A Scratch-built RISC-V CPU In An FPGA

“RISC architecture is going to change everything”, which is why [SHAOS] is building this cool RISC-V DIY retro-style computer.

The project took inspiration from another hacker’s work in building a RISC-V emulator; shared in the Hackaday FPGA chat. He took it a bit further and got it going on an UPDuino v2.0 board which features a iCE40 FPGA from Lattice.

The board passes all the tests for the RISC-V subset he’s aiming for and even run some Zephry RTOS examples. He’s done a really good job of documenting how he got the code to run as well as many of the experiments he’s run so far. All the project files for ICEcube2 software are posted. It’s not the only RISC-V CPU we’ve seen in an FPGA, but the code is actually very clear and worth a read if you’re into such things.

We think anyone interested in duplicating his work could do so somewhat easily and start playing around with this increasingly popular architecture. Or at least get some LED’s blinking in an arcane but meaningful way. Video after the break.

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Scripting To Automate Your Mindless Android Games

There’s a silly little Android game making some noise on the Interwebs. It’s called Curiosity which is a 3D cube with something inside. The thing is, every single pixel on the cube must be clicked in order to get through a layer. There are of course multiple layers, and… well, you get the point. [Stephen] figures this is a perfect thing for a bit of scripting and set out to find a way to automatically play the Android game.

As you can see above he’s got a pretty good start. To use the script in its current form he finds a part of the cube that is mostly solid green. The Android device is plugged into a computer using the USB cable, and the Android Debug Bridge runs the script. It’s amazingly simple, as it uses the monkeyrunner package which comes with the SDK. The proof is there, and it’s just a matter of whether or not he wants to spend his time to fully automate the playing of the game. You can see a demo of the script embedded after the break.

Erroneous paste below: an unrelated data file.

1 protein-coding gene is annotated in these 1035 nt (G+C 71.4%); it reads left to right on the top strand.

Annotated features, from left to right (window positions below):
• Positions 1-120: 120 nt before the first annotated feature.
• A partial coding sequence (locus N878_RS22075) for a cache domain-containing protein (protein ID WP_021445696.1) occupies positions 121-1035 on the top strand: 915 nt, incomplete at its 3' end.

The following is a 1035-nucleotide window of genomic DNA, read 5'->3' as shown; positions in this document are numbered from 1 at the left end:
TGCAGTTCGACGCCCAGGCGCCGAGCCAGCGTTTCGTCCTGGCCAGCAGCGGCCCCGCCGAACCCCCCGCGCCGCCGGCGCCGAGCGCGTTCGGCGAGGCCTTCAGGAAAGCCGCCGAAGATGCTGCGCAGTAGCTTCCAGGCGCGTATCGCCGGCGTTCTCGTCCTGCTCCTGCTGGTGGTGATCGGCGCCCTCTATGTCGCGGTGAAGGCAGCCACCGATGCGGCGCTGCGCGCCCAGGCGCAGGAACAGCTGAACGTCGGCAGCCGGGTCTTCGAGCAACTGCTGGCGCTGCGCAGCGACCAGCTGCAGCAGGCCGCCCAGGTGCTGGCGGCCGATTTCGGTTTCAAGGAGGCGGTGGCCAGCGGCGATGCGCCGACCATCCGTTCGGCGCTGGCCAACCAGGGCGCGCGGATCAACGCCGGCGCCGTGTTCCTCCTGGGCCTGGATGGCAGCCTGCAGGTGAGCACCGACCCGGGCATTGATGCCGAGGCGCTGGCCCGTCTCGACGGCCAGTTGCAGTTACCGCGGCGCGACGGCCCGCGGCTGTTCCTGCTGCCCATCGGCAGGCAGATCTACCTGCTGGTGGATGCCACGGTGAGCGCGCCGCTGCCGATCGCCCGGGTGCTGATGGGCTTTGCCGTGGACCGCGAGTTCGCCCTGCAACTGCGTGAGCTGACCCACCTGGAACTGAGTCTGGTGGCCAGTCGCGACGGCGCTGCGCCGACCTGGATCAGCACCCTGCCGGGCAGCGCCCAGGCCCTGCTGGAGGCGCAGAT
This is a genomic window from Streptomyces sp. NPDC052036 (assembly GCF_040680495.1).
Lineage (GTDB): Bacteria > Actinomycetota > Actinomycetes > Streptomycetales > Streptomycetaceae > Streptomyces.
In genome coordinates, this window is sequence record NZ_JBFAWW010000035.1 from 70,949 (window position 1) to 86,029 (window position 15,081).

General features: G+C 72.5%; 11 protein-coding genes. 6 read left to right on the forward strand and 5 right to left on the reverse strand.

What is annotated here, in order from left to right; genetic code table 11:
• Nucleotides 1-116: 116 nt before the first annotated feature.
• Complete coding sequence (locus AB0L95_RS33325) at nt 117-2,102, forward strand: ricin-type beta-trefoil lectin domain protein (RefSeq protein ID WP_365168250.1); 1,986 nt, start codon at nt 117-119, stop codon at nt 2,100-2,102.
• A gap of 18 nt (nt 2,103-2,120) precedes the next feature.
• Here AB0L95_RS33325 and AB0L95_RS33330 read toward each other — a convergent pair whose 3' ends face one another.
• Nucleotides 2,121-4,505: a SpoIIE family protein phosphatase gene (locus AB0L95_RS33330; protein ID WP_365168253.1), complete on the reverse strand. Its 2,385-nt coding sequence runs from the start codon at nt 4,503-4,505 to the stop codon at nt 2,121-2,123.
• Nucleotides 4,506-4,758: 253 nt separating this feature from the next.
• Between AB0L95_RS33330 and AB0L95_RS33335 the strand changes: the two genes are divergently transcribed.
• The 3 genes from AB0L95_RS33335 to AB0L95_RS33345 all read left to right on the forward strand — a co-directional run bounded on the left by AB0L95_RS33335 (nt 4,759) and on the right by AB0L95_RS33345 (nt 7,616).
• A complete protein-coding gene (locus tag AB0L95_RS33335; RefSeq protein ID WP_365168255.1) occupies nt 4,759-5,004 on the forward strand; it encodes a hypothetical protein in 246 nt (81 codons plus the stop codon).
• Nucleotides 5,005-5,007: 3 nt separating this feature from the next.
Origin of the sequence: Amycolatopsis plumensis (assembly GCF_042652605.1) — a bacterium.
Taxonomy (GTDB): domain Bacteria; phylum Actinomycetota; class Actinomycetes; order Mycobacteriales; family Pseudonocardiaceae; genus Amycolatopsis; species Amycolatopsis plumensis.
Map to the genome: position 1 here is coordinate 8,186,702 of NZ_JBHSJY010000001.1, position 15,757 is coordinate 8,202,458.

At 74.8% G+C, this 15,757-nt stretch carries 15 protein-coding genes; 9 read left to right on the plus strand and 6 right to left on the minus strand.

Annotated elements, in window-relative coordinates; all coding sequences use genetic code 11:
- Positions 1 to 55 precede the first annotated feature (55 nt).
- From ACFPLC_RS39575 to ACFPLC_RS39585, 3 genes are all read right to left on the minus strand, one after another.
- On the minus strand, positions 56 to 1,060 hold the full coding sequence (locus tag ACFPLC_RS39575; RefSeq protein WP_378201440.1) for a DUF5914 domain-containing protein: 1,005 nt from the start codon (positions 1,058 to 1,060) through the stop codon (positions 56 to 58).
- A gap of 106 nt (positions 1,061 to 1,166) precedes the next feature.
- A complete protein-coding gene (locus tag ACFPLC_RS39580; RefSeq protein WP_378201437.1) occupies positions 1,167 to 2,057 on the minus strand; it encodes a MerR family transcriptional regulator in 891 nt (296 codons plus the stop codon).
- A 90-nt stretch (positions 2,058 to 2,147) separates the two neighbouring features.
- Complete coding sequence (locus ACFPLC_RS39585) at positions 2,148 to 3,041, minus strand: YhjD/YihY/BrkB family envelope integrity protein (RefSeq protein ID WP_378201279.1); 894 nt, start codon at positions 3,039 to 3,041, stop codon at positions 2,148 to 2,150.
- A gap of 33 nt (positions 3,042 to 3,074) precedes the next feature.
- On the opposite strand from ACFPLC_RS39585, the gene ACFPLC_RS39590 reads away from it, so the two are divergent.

[Stephen’s] not new to automating things that he doesn’t want to do himself. Here’s an example of his code beating the PlayThru CAPTCHA.

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Hackit: Modern Arcade Cabinets?

We’ve been contemplating getting into MAME arcade cabinet building. It was sparked by someone dropping off a Street Fighter II machine at our office. Many people have been seeking to build the perfect arcade cabinet clone, but looking over this old dusty cabinet we realized that retro isn’t really what we want. We want an arcade cabinet with a modern aesthetic.

Retro Thing recently posted [Martijn Koch]’s Retro Space. The cabinet takes design cues from old cabinets, but uses modern technology like a 24″ LCD. It does feature classic controls though. Wandering through arcades today, most of the machines appear to be DDR style or vehicle sims. No one is building modern gaming machines.

We’re still in the planning stages of this build. We’d definitely use classic controls and combine it with an LCD 24″ or larger. The brain would probably be a Playstation 3. We could run any emulator we want on the Linux side and also play modern PS3 games. How it will look is still up in the air. We’re leaning towards building a standup 4 player brawler machine for playing games like Teenage Mutant Ninja Turtles, X-Men, and The Simpsons.

Have any of you built a MAME machine before? How would you build an arcade machine with a modern aesthetic?